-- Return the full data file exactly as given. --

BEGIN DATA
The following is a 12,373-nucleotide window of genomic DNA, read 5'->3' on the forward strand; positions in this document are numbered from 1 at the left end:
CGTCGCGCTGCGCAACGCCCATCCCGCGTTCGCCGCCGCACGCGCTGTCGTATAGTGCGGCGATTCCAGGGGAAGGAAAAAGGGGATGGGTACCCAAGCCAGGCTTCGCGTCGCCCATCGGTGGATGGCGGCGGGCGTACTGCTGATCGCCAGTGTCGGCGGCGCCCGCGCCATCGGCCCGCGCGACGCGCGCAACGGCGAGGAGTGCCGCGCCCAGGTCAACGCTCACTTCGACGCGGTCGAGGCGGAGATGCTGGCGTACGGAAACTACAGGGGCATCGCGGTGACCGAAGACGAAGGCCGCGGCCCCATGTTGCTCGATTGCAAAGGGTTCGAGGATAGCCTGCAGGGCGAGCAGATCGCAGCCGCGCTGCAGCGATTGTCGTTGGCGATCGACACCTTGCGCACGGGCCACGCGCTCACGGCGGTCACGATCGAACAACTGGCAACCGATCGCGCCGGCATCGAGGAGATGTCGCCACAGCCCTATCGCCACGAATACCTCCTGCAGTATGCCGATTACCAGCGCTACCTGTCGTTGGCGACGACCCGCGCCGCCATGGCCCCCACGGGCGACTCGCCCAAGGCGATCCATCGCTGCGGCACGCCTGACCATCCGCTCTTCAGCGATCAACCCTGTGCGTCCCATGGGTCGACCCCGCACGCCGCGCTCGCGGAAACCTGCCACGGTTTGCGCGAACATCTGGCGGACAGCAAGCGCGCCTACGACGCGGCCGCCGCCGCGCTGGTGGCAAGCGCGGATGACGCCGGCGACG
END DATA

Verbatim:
The following is a 12,373-nucleotide window of genomic DNA, read 5'->3' on the forward strand; positions in this document are numbered from 1 at the left end:
CGTCGCGCTGCGCAACGCCCATCCCGCGTTCGCCGCCGCACGCGCTGTCGTATAGTGCGGCGATTCCAGGGGAAGGAAAAAGGGGATGGGTACCCAAGCCAGGCTTCGCGTCGCCCATCGGTGGATGGCGGCGGGCGTACTGCTGATCGCCAGTGTCGGCGGCGCCCGCGCCATCGGCCCGCGCGACGCGCGCAACGGCGAGGAGTGCCGCGCCCAGGTCAACGCTCACTTCGACGCGGTCGAGGCGGAGATGCTGGCGTACGGAAACTACAGGGGCATCGCGGTGACCGAAGACGAAGGCCGCGGCCCCATGTTGCTCGATTGCAAAGGGTTCGAGGATAGCCTGCAGGGCGAGCAGATCGCAGCCGCGCTGCAGCGATTGTCGTTGGCGATCGACACCTTGCGCACGGGCCACGCGCTCACGGCGGTCACGATCGAACAACTGGCAACCGATCGCGCCGGCATCGAGGAGATGTCGCCACAGCCCTATCGCCACGAATACCTCCTGCAGTATGCCGATTACCAGCGCTACCTGTCGTTGGCGACGACCCGCGCCGCCATGGCCCCCACGGGCGACTCGCCCAAGGCGATCCATCGCTGCGGCACGCCTGACCATCCGCTCTTCAGCGATCAACCCTGTGCGTCCCATGGGTCGACCCCGCACGCCGCGCTCGCGGAAACCTGCCACGGTTTGCGCGAACATCTGGCGGACAGCAAGCGCGCCTACGACGCGGCCGCCGCCGCGCTGGTGGCAAGCGCGGATGACGCCGGCGACG